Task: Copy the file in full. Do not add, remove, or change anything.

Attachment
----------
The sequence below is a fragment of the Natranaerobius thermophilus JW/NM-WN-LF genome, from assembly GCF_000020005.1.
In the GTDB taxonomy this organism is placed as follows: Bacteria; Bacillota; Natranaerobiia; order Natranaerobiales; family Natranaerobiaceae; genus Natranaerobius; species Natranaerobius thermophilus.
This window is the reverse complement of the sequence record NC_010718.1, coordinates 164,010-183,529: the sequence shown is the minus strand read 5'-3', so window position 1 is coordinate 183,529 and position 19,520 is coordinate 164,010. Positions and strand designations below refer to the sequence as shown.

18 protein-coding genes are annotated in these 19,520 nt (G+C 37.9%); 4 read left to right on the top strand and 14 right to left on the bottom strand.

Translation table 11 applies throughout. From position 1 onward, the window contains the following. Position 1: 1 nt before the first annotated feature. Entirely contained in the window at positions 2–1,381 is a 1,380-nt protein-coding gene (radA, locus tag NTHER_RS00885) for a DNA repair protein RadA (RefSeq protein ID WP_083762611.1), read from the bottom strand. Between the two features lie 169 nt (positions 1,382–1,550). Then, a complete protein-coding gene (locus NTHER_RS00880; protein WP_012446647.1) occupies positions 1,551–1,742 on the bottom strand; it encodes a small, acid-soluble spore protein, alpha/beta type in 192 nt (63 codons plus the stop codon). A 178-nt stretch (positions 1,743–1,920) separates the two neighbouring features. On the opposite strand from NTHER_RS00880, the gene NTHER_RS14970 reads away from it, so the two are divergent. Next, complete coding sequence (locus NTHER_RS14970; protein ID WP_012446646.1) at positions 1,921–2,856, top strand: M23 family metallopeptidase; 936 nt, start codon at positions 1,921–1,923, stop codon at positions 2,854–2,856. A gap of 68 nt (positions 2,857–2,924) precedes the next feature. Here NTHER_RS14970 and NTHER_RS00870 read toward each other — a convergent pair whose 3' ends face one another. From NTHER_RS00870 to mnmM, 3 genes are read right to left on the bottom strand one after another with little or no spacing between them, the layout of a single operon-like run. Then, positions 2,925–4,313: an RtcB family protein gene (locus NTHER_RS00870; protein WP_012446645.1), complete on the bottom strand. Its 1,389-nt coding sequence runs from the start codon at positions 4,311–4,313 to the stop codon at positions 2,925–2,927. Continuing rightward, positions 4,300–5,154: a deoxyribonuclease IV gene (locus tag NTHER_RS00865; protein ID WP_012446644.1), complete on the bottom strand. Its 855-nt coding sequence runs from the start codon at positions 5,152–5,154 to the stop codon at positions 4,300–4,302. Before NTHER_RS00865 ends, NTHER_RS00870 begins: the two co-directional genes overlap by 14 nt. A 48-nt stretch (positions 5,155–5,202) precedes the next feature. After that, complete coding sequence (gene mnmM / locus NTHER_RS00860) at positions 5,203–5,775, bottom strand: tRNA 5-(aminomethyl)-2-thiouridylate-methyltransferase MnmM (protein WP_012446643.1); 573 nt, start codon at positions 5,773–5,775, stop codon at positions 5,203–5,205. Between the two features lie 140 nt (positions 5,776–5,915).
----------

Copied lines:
The sequence below is a fragment of the Natranaerobius thermophilus JW/NM-WN-LF genome, from assembly GCF_000020005.1.
In the GTDB taxonomy this organism is placed as follows: Bacteria; Bacillota; Natranaerobiia; order Natranaerobiales; family Natranaerobiaceae; genus Natranaerobius; species Natranaerobius thermophilus.
This window is the reverse complement of the sequence record NC_010718.1, coordinates 164,010-183,529: the sequence shown is the minus strand read 5'-3', so window position 1 is coordinate 183,529 and position 19,520 is coordinate 164,010. Positions and strand designations below refer to the sequence as shown.

18 protein-coding genes are annotated in these 19,520 nt (G+C 37.9%); 4 read left to right on the top strand and 14 right to left on the bottom strand.

Translation table 11 applies throughout. From position 1 onward, the window contains the following. Position 1: 1 nt before the first annotated feature. Entirely contained in the window at positions 2–1,381 is a 1,380-nt protein-coding gene (radA, locus tag NTHER_RS00885) for a DNA repair protein RadA (RefSeq protein ID WP_083762611.1), read from the bottom strand. Between the two features lie 169 nt (positions 1,382–1,550). Then, a complete protein-coding gene (locus NTHER_RS00880; protein WP_012446647.1) occupies positions 1,551–1,742 on the bottom strand; it encodes a small, acid-soluble spore protein, alpha/beta type in 192 nt (63 codons plus the stop codon). A 178-nt stretch (positions 1,743–1,920) separates the two neighbouring features. On the opposite strand from NTHER_RS00880, the gene NTHER_RS14970 reads away from it, so the two are divergent. Next, complete coding sequence (locus NTHER_RS14970; protein ID WP_012446646.1) at positions 1,921–2,856, top strand: M23 family metallopeptidase; 936 nt, start codon at positions 1,921–1,923, stop codon at positions 2,854–2,856. A gap of 68 nt (positions 2,857–2,924) precedes the next feature. Here NTHER_RS14970 and NTHER_RS00870 read toward each other — a convergent pair whose 3' ends face one another. From NTHER_RS00870 to mnmM, 3 genes are read right to left on the bottom strand one after another with little or no spacing between them, the layout of a single operon-like run. Then, positions 2,925–4,313: an RtcB family protein gene (locus NTHER_RS00870; protein WP_012446645.1), complete on the bottom strand. Its 1,389-nt coding sequence runs from the start codon at positions 4,311–4,313 to the stop codon at positions 2,925–2,927. Continuing rightward, positions 4,300–5,154: a deoxyribonuclease IV gene (locus tag NTHER_RS00865; protein ID WP_012446644.1), complete on the bottom strand. Its 855-nt coding sequence runs from the start codon at positions 5,152–5,154 to the stop codon at positions 4,300–4,302. Before NTHER_RS00865 ends, NTHER_RS00870 begins: the two co-directional genes overlap by 14 nt. A 48-nt stretch (positions 5,155–5,202) precedes the next feature. After that, complete coding sequence (gene mnmM / locus NTHER_RS00860) at positions 5,203–5,775, bottom strand: tRNA 5-(aminomethyl)-2-thiouridylate-methyltransferase MnmM (protein WP_012446643.1); 573 nt, start codon at positions 5,773–5,775, stop codon at positions 5,203–5,205. Between the two features lie 140 nt (positions 5,776–5,915).